Fear of Change
There are many things that people do every day without questioning why they do them. These are our habits and traditions, and though for the most part they are unimportant and can be a crucial part of our culture and our interactions with each other. “The Lottery” by Shirley Jackson is a story of tradition and the inability to see past it. The lottery ends in a violent murder each year, a bizarre ritual that suggests how dangerous tradition can be when people follow it blindly. The villagers don’t really know much about the lottery’s origin but try to maintain the tradition nevertheless. The villagers’ blind acceptance of the lottery has allowed ritual murder to become part of their town structure. Shirley Jackson demonstrates two literary devices such as character and symbolism throughout the story.
The children in the story represent the lack of innocence, despite the fact that they probably do not understand reality of the circumstances they are expected to participate in the lottery. The children at the beginning of the story are joyfully collecting rocks possibly not fully aware that they would later be used to kill one of their neighbours. After Tessie opens her slip of paper with the black spot on it “The children had stones already, and someone gave little Davy Hutchinson a few pebbles” (244). This quote signifies that the town raises the children to believe that the lottery, that death of a loved one and that not grieving are perfectly normal activities. This quote represents that teaching generation after generation traditions that may no longer apply, that other towns are giving up, will only breed more ignorance. It is significant that the traditions of the lottery are passed on before Davy can fully understand them. This is how he can so innocently participate in the lottery. Jackson demonstrates the dangers of blindly following and accepting traditions. Tessie Hutchinson signifies fighting against tradition, in the story she can be perceived as selfish and simply wanting to protect herself however, she also symbolizes the superior voice of reason. She continually claims “It isn’t fair, it isn’t right” (244). Tessie demonstrates challenging the barbaric tradition that the whole town blindly follows.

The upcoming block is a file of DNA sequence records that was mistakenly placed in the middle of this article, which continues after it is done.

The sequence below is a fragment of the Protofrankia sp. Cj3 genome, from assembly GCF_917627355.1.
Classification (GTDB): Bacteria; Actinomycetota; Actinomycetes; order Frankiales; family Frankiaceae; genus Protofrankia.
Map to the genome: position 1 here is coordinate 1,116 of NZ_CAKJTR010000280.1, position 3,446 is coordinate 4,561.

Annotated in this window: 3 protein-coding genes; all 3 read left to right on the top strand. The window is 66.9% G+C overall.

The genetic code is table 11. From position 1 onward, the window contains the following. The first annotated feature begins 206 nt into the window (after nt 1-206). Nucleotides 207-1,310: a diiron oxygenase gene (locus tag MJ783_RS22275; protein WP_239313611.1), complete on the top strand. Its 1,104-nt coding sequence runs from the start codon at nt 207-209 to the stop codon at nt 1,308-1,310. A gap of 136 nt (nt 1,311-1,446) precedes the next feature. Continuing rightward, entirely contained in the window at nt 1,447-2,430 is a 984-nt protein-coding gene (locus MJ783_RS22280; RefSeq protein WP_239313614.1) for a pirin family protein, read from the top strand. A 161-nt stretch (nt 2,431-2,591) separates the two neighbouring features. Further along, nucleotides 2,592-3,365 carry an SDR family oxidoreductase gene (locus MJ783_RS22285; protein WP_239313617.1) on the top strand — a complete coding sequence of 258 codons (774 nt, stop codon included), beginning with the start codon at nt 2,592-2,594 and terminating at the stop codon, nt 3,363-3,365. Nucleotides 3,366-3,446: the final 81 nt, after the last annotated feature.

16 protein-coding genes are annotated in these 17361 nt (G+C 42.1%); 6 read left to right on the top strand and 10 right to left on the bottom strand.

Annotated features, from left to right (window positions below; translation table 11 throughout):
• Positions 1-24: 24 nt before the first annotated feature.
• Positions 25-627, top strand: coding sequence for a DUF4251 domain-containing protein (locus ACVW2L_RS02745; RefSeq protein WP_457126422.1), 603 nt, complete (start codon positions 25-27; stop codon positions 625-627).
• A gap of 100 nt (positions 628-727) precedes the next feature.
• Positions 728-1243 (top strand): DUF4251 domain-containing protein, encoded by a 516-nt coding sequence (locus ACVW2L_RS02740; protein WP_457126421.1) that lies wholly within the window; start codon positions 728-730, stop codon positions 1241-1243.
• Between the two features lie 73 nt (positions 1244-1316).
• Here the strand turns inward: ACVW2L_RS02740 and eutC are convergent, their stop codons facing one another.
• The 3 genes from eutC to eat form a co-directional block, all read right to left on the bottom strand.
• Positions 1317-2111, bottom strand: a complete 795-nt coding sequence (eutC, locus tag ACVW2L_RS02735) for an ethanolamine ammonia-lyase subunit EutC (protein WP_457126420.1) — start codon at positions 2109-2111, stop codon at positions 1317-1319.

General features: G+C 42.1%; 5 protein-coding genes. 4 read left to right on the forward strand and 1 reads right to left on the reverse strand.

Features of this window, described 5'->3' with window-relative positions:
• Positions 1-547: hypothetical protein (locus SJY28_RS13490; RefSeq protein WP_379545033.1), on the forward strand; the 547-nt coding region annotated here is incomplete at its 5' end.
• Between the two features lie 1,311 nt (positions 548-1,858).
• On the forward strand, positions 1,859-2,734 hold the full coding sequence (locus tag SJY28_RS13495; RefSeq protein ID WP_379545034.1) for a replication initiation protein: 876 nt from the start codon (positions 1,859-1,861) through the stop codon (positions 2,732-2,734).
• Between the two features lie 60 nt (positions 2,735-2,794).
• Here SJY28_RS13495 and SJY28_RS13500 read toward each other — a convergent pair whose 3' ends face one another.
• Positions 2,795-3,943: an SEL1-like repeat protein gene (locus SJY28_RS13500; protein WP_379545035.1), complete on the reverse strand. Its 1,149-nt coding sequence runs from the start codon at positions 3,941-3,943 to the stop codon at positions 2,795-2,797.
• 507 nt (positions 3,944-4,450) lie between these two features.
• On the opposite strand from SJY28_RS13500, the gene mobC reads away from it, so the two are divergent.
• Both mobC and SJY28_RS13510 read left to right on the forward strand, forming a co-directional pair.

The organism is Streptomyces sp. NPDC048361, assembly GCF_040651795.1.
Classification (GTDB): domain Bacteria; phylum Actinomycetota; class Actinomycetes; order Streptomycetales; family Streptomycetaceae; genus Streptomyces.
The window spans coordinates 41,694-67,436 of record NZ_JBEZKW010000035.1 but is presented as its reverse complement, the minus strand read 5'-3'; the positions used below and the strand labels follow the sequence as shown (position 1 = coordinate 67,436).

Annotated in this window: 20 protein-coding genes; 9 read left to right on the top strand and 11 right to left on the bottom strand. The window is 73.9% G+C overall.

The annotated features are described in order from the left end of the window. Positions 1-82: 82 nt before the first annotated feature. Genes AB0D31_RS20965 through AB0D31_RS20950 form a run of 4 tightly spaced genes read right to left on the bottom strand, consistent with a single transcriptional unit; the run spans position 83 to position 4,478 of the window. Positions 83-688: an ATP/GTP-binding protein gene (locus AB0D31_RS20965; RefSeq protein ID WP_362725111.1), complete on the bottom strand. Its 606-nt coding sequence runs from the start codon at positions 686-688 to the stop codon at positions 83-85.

Shirley Jackson demonstrates the use of symbols in “The Lottery.” The black bock is a symbol linked to tradition. In the story, the author states “The original paraphernalia for the lottery has been lost long ago, and the black box now resting on the stool had been put into use even before Old Man Warner, the oldest man in town, was born” (238). The black box is nearly falling apart, hardly even black anymore after the years of use and storage, but the villagers are unwilling to replace it. There is no reason why the villagers should be loyal to the black box yet unfaithful to other traditions, just as there is no commonsense to why the villagers should continue holding the lottery at all. The purpose of the box, like the lottery itself, has become unclear with the passage of time. It is well worn, but the villagers are hesitant to let it go. The stones play a very big role throughout the story. Stones are significant as murder weapons because first human tools were stones. In the story, the author states “Although the villagers had forgotten the ritual and lose the original black box, they still remembered to use stones” (244). This quotes demonstrates how the villagers forgot their tradition and rituals but still remembered the cruelty behind it. The villagers are not able to recognize their physical actions therefore they are blindly following traditions. Stones allow everyone in the village to participate freely in the ritual, from the youngest child to Old Man Warner.
In conclusion, the villagers’ tradition has become useless over time. No one knows the real history behind “The Lottery” and no one makes an effort to find out because they are blindly following an event that occurs once a year. Throughout the story, the use of character and symbols demonstrate how the villagers do not recognize what they do and who they teach to kill. Children are taught at a very young age to pick up a stone and throw it at the winner whereas elders know the cruelty behind it but blindly still follow what is not right. The villagers are aware that the act of stoning is inhuman but no one wants to stand and voice their opinion for fear of going against society’s standards. Imagine, waiting anxiously once a year for that time to come with only relying on luck to determine your destiny.
Jackson, Shirley. “The Lottery.” Backpack Literature: An Introduction to Fiction, Poetry, Drama and Writing, 3rd edition. Ed. X.J Kennedy & Dana Gioia, Pennsylvania: Pearson/Longman, 2010.